When elder abuse is suspected, families are often plagued with a variety of questions about the warning signs of maltreatment, how to protect their loved ones, and what to do when physical or emotional harm is discovered.
What is Elder Abuse?
Elder abuse and neglect perpetrated by family members, personal caregivers, and nursing home facilities causes serious harm and often results in death for victims. Elderly adults who experience abuse have a 300 percent higher risk of death compared to elders who are not abused. It’s estimated that more than 25 percent of nursing home abuse and neglect cases go unreported, even though federal and state laws mandate reporting.
Elder abuse happens to men and women of various cultures, backgrounds, and social statuses. It occurs in the home perpetrated by a family member, friend, or personal caregiver, and in nursing homes, long-term care facilities, and assisted living facilities perpetrated by someone with a legal obligation to provide proper care. Wherever it happens, it has profound negative effects on different aspects of a victim’s life. Elder abuse takes different forms:
- Physical Abuse – Inflicts physical pain and injuries caused by hitting, slapping, pushing, shoving, and kicking.
- Emotional Abuse – Inflicts mental pain, anguish or distress from verbal or nonverbal acts such as threats of violence, intimidation, and verbal assaults.
- Sexual Abuse – Inflicts trauma from non-consensual sexual contact or coercing an elderly person to witness sexual behaviors.
- Neglect – Inflicts physical and mental harm by failing or refusing to provide basic needs like shelter, food, health care, protection, or assistance.
- Abandonment – Inflicts harm by deserting a vulnerable elderly adult and depriving them of basic care and human rights.
- Financial Exploitation – Inflicts physical and mental anguish by illegally taking or misusing funds, property or assets of an elderly person.
What are the Warning Signs?
Friends and family should be aware of warning signs of elder abuse because many elders suffer in silence, especially vulnerable adults with cognitive disorders. Changes in physical condition, mental status, behaviors, or personality may be a red flag. Things to look out for include: bruises, abrasions, burns or broken bones; unusual depression or changes in alertness; poor hygiene, sudden weight loss or bedsores; anxiety or sudden nervousness; and sudden changes in appetite. If bruises around the genital area or breasts are visible, this may be a sign of sexual abuse.
Although signs of physical abuse and neglect are often visible, signs of emotional abuse are not. Behavioral and personality changes may be the only signs of emotional abuse, so it’s important to be observant of sudden changes. Many elders also suffer from financial exploitation by people around them, so it’s also important to watch out for sudden, unexplained changes in bank accounts, credit card charges, assets, and property.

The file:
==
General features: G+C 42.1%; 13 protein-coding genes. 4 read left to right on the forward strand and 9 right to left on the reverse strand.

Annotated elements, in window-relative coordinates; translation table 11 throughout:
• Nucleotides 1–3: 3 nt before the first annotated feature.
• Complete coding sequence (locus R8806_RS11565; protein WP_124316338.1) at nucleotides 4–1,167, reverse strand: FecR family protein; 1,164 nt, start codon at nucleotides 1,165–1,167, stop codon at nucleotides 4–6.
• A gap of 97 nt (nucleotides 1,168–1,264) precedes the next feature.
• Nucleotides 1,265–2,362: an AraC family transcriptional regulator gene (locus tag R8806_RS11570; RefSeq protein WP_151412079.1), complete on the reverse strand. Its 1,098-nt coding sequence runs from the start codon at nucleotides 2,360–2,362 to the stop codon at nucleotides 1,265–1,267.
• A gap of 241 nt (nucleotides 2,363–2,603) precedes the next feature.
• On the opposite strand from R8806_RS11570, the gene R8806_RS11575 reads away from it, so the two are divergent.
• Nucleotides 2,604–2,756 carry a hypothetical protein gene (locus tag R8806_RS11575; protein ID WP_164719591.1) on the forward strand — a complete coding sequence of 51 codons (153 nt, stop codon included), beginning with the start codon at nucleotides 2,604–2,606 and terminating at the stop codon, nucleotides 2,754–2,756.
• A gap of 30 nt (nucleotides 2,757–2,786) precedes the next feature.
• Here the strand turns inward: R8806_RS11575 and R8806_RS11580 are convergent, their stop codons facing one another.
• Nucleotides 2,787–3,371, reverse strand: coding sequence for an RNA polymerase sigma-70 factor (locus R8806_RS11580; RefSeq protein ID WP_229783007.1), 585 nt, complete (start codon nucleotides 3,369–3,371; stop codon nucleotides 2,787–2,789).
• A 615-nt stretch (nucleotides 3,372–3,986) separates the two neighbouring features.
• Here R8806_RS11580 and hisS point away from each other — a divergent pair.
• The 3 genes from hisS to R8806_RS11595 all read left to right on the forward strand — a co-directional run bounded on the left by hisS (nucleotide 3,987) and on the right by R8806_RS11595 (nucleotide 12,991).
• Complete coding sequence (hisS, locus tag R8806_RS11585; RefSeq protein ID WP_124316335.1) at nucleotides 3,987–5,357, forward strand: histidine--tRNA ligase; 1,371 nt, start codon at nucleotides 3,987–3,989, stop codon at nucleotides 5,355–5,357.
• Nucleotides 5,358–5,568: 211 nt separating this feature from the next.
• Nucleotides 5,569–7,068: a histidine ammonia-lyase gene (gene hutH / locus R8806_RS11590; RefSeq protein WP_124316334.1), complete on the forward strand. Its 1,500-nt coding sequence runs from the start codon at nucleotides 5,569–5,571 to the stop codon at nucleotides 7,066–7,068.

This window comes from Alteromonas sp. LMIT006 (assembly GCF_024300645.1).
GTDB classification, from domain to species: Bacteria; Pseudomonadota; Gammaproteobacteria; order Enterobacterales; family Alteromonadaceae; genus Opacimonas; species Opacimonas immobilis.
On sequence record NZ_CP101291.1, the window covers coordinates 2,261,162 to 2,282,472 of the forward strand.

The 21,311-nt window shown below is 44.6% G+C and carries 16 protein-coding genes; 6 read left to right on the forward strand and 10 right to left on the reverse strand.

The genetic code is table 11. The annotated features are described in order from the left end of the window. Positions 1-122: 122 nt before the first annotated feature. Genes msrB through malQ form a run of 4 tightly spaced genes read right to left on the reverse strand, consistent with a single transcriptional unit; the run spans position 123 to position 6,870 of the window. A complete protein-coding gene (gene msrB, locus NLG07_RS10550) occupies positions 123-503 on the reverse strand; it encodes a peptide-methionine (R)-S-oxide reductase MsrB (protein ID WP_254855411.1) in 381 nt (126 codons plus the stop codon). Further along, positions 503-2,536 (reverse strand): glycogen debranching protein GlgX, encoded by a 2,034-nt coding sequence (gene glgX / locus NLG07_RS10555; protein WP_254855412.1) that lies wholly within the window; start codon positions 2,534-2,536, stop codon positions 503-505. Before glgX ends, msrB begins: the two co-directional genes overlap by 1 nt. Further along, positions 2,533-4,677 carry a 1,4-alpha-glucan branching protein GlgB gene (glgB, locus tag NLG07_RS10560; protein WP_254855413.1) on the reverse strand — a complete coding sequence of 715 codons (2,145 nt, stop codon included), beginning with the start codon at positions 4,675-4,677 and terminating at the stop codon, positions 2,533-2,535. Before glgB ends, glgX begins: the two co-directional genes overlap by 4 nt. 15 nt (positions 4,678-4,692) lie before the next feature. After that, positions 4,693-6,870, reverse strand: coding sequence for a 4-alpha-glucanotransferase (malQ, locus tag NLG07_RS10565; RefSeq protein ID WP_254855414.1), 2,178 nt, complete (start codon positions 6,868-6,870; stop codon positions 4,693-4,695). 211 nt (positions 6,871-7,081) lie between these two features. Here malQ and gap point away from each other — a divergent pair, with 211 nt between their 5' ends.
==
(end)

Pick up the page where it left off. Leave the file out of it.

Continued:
What if Abuse is Suspected?
If elder abuse or neglect is suspected, it’s essential to reach out to someone who can help. If a loved one is in a nursing home, long-term care facility, or assisted living facility, contacting a local Ombudsman can begin a process of investigation. If a loved one is living at home, it’s important to contact Adult Protective Services to report suspicions of abuse. Adult Protective Services (APS) ensures the safety and well-being of elders and adults with disabilities who are at risk for abuse or neglect, are unable to take care of themselves or protect themselves from harm, and have no one to assist them. In most states, APS caseworkers are the first responders to reports of abuse, neglect, and exploitation of vulnerable adults. APS assesses a victim’s risk of abuse, conducts on-site investigations, and develops case plans for help and prevention.
What If Nursing Home Abuse is Discovered?
If nursing home abuse is discovered, there are three avenues of pursuit – a formal investigation, a civil lawsuit, or criminal prosecution.
- Formal Investigation – A formal investigation by Adult Protective Services (APS) can provide immediate relief for the resident and hopefully prevent future abuse and neglect in the nursing home.
- Civil Lawsuit – A civil lawsuit by a family member or a nursing home resident seeks compensation for losses related to elder abuse, including pain and suffering. A nursing home attorney can file a civil lawsuit.
- Criminal Litigation – Typically, criminal litigation involves extreme cases of elder abuse or neglect. In such cases, a nursing home has usually failed to meet federal and state regulations that mandate resident care and safety.
How can Abuse be Prevented?
Family members of vulnerable elders should be informed and aware of the signs of elder abuse and neglect. Adult protective and long-term care ombudsman programs, family care supports, and home and community care services that help elderly adults with daily living needs are available in all states. Information and local services can be found through Eldercare Locator at 800-677-1116.